Thursday, July 28, 2005

Will Your Job Be Offshored?

Beginning in 1999, significant offshoring of manufacturing jobs marked the U.S. economy. In an effort to achieve lower production costs, U.S. manufacturers moved jobs and capital to low labor costs environments such as Mexico and countries in Central America. Most jobs that were threatened can be characterized as blue-collar requiring little formal education and training. As a result, the most vocal resistance to the offshoring trend came from U.S. unions representing manufacturing workers occupying jobs requiring few skills. Until recently, highly educated service workers felt safe from the loss of their jobs due to offshoring.

All of us in services, including university education, continued to advocate expanded trade assuming that this would provide lower cost imported goods, but with little threat to our jobs. However after the recession of 2001, companies began to offshore service jobs to English speaking countries such as India and the Philippines. Suddenly, we feel our blue-collar brethren’s job apprehension. The question becomes: Is your job apt to be offshored? What jobs are more likely to be offshored?

The factors that characterize a job that is at risk to be offshored include: (a) little social interaction on the job. (b) tasks reducible to set of instructions. (c) information as the major component of the product or output. (d) job is easily performed from home. According to Professor Kroll of the University of California-Berkeley, the following jobs are more likely to be offshored along with the share of jobs at risk to be offshored:

Computer Systems Design –66.4%
Accounting, Tax Preparation, Bookkeeping—63.5%
Software publishers—63.2%
Insurance carriers---59.0%
Data Processing & Hosting—57.6%
Internet Service Providers—55.7%
Agencies, Brokerages, & Other Insurance Related---45.0%

Unfortunately for many of us, the current wave of offshoring will not abate but will only escalate in the years ahead as firms and organizations (yes even education and government) seek lower costs.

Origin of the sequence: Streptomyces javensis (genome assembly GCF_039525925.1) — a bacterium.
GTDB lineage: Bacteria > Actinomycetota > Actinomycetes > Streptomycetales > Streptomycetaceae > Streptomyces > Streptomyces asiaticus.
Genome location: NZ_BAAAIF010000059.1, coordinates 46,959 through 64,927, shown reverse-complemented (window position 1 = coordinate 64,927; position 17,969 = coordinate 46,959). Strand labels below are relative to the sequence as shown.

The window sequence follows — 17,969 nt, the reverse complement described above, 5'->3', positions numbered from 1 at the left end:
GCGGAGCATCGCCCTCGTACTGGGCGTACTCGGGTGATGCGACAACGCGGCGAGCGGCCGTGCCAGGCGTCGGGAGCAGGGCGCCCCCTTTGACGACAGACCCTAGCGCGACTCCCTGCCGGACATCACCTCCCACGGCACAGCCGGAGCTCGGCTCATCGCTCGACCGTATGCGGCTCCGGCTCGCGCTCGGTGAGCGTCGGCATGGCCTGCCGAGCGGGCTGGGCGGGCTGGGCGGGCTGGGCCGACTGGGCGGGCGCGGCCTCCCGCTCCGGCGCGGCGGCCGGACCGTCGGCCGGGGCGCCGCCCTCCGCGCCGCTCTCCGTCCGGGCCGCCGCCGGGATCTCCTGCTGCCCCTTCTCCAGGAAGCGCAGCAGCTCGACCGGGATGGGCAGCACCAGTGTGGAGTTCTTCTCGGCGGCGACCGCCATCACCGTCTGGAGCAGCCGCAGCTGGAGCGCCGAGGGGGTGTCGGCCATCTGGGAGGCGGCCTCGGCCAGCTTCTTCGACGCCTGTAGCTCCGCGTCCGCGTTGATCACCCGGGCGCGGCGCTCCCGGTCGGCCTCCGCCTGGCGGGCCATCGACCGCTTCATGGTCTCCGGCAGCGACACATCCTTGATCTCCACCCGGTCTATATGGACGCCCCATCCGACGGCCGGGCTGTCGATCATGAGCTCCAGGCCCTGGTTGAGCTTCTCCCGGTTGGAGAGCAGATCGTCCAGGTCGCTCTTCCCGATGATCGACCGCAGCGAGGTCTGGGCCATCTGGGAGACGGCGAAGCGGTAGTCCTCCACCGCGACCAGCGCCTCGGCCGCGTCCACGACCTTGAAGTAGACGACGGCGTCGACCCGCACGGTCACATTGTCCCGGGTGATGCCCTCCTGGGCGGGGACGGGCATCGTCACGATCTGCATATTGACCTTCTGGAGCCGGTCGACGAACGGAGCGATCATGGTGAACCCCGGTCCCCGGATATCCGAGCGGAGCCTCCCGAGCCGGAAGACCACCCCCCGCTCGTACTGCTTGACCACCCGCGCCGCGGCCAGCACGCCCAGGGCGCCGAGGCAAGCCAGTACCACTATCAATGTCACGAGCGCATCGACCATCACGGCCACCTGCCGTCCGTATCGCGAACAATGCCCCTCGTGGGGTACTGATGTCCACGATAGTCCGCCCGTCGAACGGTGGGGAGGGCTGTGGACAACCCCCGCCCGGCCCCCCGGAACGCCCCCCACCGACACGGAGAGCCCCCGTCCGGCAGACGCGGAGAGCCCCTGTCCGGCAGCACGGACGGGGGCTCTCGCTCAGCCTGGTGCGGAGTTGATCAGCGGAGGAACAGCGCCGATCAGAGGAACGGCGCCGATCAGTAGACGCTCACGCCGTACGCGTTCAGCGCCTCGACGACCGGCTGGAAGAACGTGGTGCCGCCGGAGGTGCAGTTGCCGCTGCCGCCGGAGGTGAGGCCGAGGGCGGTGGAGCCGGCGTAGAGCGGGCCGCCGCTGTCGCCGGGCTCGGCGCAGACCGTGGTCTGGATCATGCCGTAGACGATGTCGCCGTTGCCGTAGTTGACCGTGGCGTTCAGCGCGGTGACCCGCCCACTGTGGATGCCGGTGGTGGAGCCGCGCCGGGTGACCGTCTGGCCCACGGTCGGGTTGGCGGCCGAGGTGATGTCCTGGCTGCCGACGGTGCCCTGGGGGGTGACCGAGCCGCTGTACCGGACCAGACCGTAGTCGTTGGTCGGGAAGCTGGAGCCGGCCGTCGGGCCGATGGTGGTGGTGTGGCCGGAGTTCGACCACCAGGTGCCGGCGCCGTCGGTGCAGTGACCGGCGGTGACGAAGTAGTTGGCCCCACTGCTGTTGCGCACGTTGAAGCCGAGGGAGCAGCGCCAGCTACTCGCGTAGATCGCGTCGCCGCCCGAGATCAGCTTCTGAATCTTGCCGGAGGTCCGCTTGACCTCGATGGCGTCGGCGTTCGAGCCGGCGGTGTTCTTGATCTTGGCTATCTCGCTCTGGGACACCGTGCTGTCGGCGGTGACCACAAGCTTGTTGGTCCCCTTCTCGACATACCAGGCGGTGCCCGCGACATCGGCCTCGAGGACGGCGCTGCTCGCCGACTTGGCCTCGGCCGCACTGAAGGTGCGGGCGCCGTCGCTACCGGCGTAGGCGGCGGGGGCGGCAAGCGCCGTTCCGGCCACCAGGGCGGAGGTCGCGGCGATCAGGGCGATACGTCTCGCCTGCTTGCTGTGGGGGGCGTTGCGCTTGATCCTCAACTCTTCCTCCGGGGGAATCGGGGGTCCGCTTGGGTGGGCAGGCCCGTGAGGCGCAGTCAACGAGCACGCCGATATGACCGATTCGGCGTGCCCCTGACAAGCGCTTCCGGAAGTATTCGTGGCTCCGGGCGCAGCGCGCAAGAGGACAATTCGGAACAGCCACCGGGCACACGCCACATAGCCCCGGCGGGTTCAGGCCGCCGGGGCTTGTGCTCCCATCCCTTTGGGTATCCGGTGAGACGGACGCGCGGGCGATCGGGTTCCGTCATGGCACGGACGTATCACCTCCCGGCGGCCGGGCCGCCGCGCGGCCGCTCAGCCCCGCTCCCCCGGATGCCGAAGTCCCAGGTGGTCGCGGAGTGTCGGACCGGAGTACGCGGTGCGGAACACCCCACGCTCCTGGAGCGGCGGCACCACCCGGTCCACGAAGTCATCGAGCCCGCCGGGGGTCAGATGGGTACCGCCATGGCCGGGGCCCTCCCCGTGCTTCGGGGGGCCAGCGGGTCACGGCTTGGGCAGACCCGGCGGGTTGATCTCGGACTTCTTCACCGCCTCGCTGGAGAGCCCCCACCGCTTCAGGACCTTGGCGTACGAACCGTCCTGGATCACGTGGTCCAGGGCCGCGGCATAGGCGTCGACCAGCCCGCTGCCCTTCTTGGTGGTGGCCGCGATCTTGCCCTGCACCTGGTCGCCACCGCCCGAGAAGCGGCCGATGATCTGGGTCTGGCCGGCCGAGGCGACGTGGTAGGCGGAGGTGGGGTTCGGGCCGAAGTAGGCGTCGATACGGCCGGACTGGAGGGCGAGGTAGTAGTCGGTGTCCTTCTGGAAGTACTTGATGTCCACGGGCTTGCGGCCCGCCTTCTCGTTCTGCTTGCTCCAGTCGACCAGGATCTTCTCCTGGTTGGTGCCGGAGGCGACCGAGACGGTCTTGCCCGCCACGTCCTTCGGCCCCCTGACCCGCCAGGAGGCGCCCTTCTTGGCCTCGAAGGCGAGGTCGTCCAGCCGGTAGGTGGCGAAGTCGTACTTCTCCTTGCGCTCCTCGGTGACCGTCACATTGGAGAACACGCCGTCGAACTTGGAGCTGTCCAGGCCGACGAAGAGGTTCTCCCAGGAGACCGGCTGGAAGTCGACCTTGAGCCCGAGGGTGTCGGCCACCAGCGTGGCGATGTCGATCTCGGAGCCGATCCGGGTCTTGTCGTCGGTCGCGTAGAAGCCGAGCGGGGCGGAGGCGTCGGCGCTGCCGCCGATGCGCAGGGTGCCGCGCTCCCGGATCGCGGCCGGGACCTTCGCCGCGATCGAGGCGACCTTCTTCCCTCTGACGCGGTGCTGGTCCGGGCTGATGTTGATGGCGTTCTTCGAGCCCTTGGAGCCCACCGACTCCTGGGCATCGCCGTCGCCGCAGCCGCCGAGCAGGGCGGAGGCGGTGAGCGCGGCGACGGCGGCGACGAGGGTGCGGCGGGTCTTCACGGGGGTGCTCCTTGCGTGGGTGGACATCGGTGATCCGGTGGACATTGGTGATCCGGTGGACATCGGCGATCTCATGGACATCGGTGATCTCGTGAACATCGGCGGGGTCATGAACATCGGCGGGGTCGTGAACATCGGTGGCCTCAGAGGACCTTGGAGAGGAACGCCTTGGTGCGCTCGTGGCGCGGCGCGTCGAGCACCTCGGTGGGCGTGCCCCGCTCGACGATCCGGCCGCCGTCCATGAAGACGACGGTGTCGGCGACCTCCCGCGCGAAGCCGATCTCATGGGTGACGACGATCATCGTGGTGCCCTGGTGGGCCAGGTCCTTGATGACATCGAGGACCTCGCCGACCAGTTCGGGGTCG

1 comment:

Anonymous said...

"However after the recession of 2001, companies began to offshore service jobs to English speaking countries such as India and the Philippines."

I wouldn't call these "English-speaking countries"-- they do have many educated English speakers but in both cases, they're a tiny minority. (In India e.g., the vast majority speak Hindi, Telugu, Malayalam, Marathi, Bengali or a host of other Indian languages, and the "common"(-ish) tongue there is a sort of Hindi-based mixture with the other local languages that has a lot of dialectical variation. In the Philippines, the major language is Filipino, based mostly on Tagalog.)

Furthermore FWIW, in India and the Philippines they're starting to emphasize training in other languages like Spanish, Japanese, Chinese, German and French, so I guess at the very least, other countries will be competing for the US in the outsourcing biz.

Still, I do see your premise here and I share your concern. I used to be one of the gung-ho free trade types until I read an article by some very unsentimental economists who were nonetheless trashing the outsourcing phenomenon, saying that it's disastrously hindering the acquisition of skills by US workers and effectively sending talent and training abroad, while markedly decreasing the number of US students who enroll in engineering and computer science courses since they, understandably, doubt that they'll be able to secure a job when they graduate. The USA, therefore, is effectively outsourcing itself into bankruptcy and economic disaster, while American political elites are either beholden to the traitorous US companies or too weak to stand up to them instead.